What does therapy mean to me? -- Anjali, 32-years old
"Therapy was something that I never thought I would need. Like some, I grew up with the notion that emotions and thoughts weren't meant to be shared, and that I had to figure those things out on my own, because, well, everyone has thoughts and feelings - so what made me so special?
Therapy helped me through the darkest time of my life. When my mother suddenly passed away, I was mentally and spiritually crushed. The pain was so deep that it left me completely debilitated at times. I knew I needed help. Therapy provided me with the courage to confront those raw feelings of loss that are often times so difficult to navigate. It also led me down a path of self-discovery and renewal, and challenged me to re-prioritize my life in a way that I could never do on my own.
So, what makes me so special? Everything. Therapy showed me that I am strong, capable, and my thoughts and feelings that I experience are valid, and that I am valid. Therapy to me means authenticity. Therapy is helping me live my most authentic life, and for that, I am grateful."
How has therapy helped me? -- Catherine, 30-years old
"Over the course of this past year in therapy, one of the main skills I have learned to develop is how to protect my inner self. We talked about how to protect and celebrate my positive attributes as a growing professional and to look past the insecurities around presenting patients on the wards and attitudes of certain team members towards me. We talked about how to protect my sanity and good spirits and setting more boundaries to physically separate myself from a messy situation when all else failed. My therapist helped me understand how to protect my heart, first while helping me wrestle with the sadness I felt from a breakup. I learned that the disappointments that come from people failing to reciprocate as much excitement and love that I offer are not just another part of life that need to be accepted— they are red flags and need to be addressed. Especially if it is coming from a potential significant other.
Finally, we explored my parents and my relationship to them. This may have been the most emotionally wrenching realization for me this past year as I realize how much I went through as a kid was actually toxic and played a key role in my present-day insecurities. Learning to see my parents as emotionally complex and imperfect people has helped me understand them in a way that they may not want me to understand. Ultimately, I think it is for the best because it helps me understand how to contextualize our interactions and avoid triggering remarks.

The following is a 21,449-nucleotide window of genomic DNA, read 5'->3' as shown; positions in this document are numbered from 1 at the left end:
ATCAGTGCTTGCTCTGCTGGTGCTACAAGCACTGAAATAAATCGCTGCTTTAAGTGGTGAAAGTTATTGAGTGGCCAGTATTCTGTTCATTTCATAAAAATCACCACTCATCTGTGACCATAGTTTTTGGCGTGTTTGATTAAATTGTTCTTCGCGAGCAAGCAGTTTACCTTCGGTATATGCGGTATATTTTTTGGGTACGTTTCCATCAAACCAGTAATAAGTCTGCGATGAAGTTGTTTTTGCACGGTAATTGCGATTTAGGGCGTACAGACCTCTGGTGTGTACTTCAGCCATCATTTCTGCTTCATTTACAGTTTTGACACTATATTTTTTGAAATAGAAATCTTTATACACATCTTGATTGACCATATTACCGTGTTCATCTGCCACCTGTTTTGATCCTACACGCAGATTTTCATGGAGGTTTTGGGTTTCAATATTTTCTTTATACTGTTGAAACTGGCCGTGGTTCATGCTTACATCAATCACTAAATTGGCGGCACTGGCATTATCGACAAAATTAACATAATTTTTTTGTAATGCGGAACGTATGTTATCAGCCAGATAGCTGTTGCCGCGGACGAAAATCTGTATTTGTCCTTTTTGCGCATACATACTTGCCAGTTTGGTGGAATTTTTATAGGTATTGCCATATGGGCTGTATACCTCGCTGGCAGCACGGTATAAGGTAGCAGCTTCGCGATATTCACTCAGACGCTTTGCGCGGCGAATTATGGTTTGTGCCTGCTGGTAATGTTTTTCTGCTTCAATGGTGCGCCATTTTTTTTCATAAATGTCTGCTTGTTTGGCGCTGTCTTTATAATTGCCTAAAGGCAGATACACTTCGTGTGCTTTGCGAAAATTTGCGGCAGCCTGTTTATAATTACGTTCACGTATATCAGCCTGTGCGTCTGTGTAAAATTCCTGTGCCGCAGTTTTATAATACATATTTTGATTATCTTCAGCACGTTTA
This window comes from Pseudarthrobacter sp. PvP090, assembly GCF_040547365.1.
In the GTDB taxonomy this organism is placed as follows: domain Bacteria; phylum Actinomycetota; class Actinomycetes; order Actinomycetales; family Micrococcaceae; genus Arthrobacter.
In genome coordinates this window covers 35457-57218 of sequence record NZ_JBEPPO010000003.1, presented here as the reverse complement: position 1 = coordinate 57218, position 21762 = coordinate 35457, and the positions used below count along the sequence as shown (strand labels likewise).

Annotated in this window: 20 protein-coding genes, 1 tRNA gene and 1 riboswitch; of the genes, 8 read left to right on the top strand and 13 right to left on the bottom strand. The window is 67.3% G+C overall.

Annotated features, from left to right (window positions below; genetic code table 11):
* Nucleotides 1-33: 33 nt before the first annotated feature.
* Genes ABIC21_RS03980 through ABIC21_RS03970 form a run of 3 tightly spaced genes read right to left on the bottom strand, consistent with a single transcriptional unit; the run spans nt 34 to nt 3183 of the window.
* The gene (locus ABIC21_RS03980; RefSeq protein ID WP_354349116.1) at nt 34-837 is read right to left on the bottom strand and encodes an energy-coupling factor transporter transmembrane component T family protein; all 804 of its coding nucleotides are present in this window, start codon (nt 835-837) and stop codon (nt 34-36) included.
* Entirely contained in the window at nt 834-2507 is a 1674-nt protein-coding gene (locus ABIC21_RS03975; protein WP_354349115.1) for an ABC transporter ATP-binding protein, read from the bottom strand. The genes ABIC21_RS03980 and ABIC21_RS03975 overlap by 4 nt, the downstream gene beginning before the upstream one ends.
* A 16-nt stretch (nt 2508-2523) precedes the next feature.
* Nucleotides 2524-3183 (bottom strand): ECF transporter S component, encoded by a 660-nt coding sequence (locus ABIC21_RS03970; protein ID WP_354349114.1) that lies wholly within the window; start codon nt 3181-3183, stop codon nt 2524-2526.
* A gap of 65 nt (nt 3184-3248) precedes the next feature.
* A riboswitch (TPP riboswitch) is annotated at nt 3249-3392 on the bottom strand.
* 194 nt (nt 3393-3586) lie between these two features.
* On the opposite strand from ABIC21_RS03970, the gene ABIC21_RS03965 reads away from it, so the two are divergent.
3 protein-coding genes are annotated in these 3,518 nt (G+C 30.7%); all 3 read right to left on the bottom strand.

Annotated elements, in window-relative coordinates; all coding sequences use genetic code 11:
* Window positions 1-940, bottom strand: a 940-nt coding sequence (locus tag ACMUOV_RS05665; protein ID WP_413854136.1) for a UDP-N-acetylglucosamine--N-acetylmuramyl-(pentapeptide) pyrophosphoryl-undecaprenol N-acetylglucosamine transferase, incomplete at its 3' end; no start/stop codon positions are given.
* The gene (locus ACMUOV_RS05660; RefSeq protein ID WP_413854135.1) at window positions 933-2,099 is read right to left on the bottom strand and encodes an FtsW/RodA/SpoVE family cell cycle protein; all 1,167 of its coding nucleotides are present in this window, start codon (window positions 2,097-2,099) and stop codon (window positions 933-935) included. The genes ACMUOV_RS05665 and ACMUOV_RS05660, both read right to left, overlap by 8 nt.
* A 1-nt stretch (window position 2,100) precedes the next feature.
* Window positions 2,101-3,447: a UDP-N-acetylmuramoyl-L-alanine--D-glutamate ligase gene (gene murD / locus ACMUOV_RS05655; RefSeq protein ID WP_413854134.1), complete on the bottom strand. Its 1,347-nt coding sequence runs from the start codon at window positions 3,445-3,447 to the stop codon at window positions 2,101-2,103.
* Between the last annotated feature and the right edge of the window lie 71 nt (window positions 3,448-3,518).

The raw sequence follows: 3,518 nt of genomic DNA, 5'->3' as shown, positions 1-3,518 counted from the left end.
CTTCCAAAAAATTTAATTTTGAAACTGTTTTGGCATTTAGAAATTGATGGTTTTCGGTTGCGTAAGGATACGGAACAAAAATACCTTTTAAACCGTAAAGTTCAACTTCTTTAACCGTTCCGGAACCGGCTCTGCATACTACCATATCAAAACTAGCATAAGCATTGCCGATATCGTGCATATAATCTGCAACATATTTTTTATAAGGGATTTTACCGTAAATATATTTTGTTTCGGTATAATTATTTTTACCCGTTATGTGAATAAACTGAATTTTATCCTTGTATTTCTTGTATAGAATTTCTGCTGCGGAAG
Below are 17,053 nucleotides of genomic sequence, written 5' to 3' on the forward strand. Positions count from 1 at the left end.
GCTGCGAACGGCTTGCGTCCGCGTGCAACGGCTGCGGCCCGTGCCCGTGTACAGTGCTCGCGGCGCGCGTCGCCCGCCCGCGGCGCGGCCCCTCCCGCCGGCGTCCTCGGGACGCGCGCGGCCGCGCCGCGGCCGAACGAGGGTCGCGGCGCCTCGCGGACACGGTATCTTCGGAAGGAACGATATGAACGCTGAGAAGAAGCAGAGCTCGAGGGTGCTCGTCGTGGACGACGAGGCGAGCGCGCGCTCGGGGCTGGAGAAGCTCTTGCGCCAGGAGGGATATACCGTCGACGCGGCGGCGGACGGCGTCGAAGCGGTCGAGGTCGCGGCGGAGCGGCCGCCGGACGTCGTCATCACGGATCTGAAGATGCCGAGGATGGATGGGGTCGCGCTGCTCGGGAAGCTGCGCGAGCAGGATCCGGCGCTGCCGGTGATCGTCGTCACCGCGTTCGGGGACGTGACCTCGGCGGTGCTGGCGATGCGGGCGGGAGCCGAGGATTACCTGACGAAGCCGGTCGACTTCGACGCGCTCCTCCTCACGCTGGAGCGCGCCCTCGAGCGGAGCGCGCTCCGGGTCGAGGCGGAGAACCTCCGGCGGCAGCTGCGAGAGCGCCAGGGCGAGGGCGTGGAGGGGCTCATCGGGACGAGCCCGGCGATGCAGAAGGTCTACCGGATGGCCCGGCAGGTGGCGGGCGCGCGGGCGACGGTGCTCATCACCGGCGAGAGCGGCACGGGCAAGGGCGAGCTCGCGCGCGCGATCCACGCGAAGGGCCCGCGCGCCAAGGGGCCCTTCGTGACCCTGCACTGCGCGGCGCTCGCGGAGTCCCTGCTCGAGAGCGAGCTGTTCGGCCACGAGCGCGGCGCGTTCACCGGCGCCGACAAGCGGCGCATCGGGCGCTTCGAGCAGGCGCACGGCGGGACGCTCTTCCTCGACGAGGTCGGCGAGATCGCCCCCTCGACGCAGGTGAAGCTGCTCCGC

I feel like I have become a more patient and loving person towards myself as well as others, in part because of our year in therapy together, but also because of my relationship with my significant other- a relationship which you encouraged me to be patient when I was sure that I wasn’t going to feel any actual love for anyone. That ended up not being the case at all.
Going forward, I would like to continue to maintain the protection I have built for myself. I would like to work on techniques to continue building up my positive emotional reserve and to shift my viewpoint when I fall into a pattern of rumination. I would like to continue working on being accepting of doubts and letting life guide me towards the answers I seek."
How has therapy helped us? - Couple
"Our conversation in the sessions was challenging, but very enlightening and productive. We are now both putting in the effort to move forward with optimism, keeping in mind what we learned and knowing that only good can come from working through these moments together as a couple (with our incredibly talented and thoughtful professional as our guide). We talked about how incredibly kind and thoughtful you are. We both know and appreciate that you have our best interests at heart (both individually and as a couple) and appreciate you facilitating the difficult - but necessary -discussions that will enable us to be successful."